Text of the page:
Come, Holy Spirit! On our dryness pour your dew. [Spanish]
The Lord Jesus died on the cross. On the third day, He rose again. He remained on earth for forty days. He ascended into heaven. Our Lady and the Apostles prayed. Then Christ poured out the Holy Spirit.
Sunday we conclude the Easter season, which is the same thing as springtime. We Christians celebrate spring by celebrating the Lord Jesus’ Easter mysteries, over the course of fifty days.
The sequence of events that we remember every Easter season—it teaches us why the Lord Jesus became man and conquered human death. He did not do it for His own sake. After all, before He became man in the womb of the Blessed Virgin, He already enjoyed undying life. From all eternity, He is true God from true God—one eternal God with the Father.
So Christ did not need to rise from the dead for His own sake. Rather, He rose from the dead for us. He rose from the dead to be the first-fruits of our resurrection.
So: two fundamental, unseen facts of life. 1. Jesus Christ rose from the dead. The Apostles saw Him, and we believe the testimony the Apostles left behind. 2. We believe that, in the end, we will rise again, too, like Christ rose again.
Unseen truths of faith. We believe the fundamental facts of our lives; we do not see them. We believe in the final consummation of the world, the coming of Christ the Judge, eternal glory for the just, and eternal damnation for the unjust.
And we live by our faith in this as-yet-unseen future. What we do see, however—what we see when springtime comes every year—it gives us a sign of the unseen consummation to come. The springtime we see gives us a sign of the eternity we do not yet see.
Let me explain. Every spring, the earth brings forth new life. What was dead rises again. What had gone down into the soil as a seed emerges as a living flower. The unseen power of nature brings about an annual resurrection of everything that is green and fragrant. The fauna, too, are renewed. Chicks hatch. Horses foal. All the species of the animal kingdom get resurrected by nature’s power.
Now, if we are going to try and understand Pentecost, we have to ask ourselves: What is the great secret ingredient of the annual resurrection of Mother Nature, of the earth? What makes spring spring?
The answer is, of course: Water. Water makes the springtime resurrection of nature’s life occur. The sky pours water onto the soil, and the moistening dew wakes the sleeping power of life. Water revives the earth.
Everybody with me so far? Now of course we are greater than all the plants. We are greater than all the animals. God made the other creatures for us. The other creatures sustain us; we cannot do without them. But they live small and fleeting lives, compared to ours.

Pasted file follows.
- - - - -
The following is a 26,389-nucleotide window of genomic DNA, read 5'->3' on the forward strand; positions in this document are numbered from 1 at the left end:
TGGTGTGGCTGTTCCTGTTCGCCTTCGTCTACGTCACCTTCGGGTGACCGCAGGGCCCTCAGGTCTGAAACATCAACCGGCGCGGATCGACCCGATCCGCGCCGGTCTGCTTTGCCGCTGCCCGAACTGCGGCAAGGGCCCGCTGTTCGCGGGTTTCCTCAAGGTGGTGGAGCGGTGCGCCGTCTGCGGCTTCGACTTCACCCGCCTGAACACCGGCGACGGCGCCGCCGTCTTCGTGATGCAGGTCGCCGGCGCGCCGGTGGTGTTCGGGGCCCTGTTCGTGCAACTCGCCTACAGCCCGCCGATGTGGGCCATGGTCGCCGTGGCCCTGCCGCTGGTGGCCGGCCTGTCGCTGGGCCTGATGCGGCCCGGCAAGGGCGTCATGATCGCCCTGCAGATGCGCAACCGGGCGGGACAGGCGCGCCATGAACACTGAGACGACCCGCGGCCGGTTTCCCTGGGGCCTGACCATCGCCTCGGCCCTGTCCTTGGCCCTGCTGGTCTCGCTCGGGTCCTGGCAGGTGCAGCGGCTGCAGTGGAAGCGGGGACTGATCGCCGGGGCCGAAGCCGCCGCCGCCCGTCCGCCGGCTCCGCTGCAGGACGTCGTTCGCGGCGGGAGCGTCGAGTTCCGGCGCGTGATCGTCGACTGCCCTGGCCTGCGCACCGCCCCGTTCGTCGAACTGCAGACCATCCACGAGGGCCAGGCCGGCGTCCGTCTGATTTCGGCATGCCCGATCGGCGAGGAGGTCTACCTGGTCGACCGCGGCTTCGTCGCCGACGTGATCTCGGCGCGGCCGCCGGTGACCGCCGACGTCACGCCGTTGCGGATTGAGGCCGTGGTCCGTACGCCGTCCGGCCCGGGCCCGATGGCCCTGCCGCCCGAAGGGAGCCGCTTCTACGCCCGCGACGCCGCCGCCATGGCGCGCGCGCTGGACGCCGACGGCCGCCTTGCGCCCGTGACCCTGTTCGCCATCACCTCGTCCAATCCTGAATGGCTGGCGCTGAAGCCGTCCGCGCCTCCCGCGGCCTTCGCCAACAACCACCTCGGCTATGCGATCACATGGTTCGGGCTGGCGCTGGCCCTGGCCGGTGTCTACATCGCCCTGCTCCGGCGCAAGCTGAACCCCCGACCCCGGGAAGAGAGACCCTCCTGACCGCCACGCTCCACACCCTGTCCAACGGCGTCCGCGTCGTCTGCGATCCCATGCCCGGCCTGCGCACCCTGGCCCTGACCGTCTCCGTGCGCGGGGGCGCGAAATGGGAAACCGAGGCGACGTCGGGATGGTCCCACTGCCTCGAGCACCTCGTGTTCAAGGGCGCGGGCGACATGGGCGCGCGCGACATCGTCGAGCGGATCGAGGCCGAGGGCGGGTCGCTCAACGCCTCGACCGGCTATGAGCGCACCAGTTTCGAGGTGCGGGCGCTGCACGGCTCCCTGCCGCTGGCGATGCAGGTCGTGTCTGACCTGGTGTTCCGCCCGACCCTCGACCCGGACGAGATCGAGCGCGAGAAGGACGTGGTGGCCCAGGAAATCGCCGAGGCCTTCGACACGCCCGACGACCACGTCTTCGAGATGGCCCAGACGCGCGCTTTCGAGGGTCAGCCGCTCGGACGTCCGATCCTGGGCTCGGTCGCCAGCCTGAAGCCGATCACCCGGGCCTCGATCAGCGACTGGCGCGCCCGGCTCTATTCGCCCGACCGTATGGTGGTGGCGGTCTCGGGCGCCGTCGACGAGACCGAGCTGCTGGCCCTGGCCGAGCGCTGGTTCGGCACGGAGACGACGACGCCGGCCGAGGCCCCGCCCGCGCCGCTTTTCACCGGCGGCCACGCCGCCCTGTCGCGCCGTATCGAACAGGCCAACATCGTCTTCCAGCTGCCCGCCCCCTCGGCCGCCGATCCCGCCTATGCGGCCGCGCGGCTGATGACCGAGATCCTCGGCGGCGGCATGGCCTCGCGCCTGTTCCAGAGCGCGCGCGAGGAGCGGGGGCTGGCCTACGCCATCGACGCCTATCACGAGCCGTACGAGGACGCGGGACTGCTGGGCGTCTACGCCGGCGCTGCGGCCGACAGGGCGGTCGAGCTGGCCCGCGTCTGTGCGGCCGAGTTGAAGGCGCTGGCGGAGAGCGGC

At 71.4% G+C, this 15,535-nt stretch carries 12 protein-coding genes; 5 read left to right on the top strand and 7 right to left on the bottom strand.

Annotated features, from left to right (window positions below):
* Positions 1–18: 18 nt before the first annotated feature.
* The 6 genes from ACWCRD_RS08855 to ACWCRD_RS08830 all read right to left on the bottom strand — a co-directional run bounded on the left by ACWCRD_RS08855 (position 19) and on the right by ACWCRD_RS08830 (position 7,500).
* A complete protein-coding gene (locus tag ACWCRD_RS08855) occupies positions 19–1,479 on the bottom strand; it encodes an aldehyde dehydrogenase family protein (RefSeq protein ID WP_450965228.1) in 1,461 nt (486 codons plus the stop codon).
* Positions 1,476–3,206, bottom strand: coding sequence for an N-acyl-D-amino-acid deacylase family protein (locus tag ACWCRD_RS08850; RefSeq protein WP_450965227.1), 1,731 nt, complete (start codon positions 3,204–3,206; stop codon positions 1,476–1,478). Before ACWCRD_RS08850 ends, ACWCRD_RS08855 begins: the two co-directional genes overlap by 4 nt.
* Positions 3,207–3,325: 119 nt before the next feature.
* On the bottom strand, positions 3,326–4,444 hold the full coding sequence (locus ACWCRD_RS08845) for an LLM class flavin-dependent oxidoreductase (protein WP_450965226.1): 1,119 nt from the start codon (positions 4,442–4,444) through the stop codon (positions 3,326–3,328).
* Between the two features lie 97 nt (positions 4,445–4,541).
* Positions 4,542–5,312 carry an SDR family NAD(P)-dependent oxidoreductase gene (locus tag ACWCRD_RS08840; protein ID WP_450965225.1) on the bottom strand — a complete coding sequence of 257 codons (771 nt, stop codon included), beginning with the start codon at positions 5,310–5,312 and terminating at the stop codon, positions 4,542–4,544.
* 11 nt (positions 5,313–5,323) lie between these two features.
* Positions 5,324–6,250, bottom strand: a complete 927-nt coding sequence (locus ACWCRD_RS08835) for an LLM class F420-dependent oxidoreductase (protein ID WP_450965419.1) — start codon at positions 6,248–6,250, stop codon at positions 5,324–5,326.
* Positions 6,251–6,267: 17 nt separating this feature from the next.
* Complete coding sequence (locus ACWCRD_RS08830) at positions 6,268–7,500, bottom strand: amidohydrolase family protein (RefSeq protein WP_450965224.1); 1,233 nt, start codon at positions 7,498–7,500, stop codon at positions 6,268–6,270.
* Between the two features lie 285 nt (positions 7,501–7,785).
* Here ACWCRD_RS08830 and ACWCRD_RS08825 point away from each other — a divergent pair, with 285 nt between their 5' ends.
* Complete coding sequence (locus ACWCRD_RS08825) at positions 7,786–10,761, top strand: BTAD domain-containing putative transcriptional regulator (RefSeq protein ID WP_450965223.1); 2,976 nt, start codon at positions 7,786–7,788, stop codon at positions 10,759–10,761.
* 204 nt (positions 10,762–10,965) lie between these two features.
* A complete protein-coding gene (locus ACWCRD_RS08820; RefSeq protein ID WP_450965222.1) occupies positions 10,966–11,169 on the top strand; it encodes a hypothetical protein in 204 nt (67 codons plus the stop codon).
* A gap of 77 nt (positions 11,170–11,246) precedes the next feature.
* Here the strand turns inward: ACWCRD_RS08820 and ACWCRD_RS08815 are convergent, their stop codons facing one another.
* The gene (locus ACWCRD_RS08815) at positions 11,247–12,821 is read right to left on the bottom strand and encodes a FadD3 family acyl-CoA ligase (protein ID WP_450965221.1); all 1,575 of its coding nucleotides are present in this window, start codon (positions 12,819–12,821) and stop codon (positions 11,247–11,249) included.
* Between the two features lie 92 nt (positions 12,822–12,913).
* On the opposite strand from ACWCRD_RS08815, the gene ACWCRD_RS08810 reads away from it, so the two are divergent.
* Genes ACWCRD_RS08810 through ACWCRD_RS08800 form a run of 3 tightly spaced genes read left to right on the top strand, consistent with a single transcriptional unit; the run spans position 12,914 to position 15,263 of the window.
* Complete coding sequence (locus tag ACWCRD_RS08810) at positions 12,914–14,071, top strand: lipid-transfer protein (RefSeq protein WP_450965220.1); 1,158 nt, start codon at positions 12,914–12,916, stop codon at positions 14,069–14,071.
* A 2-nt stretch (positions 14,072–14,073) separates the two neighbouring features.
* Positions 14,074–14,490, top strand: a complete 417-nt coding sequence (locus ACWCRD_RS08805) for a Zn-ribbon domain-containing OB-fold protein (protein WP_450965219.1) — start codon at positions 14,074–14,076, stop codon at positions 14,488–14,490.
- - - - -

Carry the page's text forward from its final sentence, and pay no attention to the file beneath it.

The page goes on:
We human beings need more than the water of the annual spring rains. Because God does not cultivate us nor breed us just for annual regeneration. We are not little creatures that cycle through simple annual routines in order to provide food for higher creatures. Tomato plants go through an annual cycle so that we can eat them. Worms go through an annual cycle so that we can bait fish hooks with them.
We, however, are not food for any other creature. No—we are the ultimate fruit of the earth. We are the reason why the earth exists. God cultivates us to bear our fruit once and for all. Our springtime is the eternal day, when everything is fulfilled, time is complete, the devil is altogether subdued, and eternal glory fills the earth. The fruit of the human race will be ripe when the new Jerusalem descends like a bride from heaven, and God is all-in-all.
To come out of the earth and flower on that day, we need water of an altogether different kind than the plants and animals need. Nature has her annual resurrection by water every spring. But for our eternal resurrection, we need the dew of truth. We live by the water of life which flows from the Heart of Christ in heaven. We are watered not just by H20 water, but by the Holy Spirit.
Pentecost is the day of life-giving rain for Christian souls. So we pray. Lord, rain down your holy dew on us! We are the seeds you have sewn in Your garden. Turn on Your garden hose, and water us down with Your heavenly spiritual gifts—until the gullies and rivulets in our souls are gushing with wisdom, understanding, knowledge, counsel, fortitude, piety, and fear of the Lord. We want puddles and puddles of Your dew in our hearts. Rain down Your grace on us, O God. Send Your Spirit.
PS. The Interfaith Council of Martinsville-Henry County invited me, along with other Jewish, Muslim, and other Christian leaders, to speak at a meeting on Sunday afternoon: The American Heritage of Religious Freedom: Are There Limits to Free Speech Regarding Other Faith Traditions?
I collected information from the Catechism, and from the documents of Vatican II, to prepare a little talk. If you’re interested, please come–3pm Sunday at the Islamic Center, 17125 Al Philpott Hwy, Martinsville.
Or you can read my notes by clicking HERE.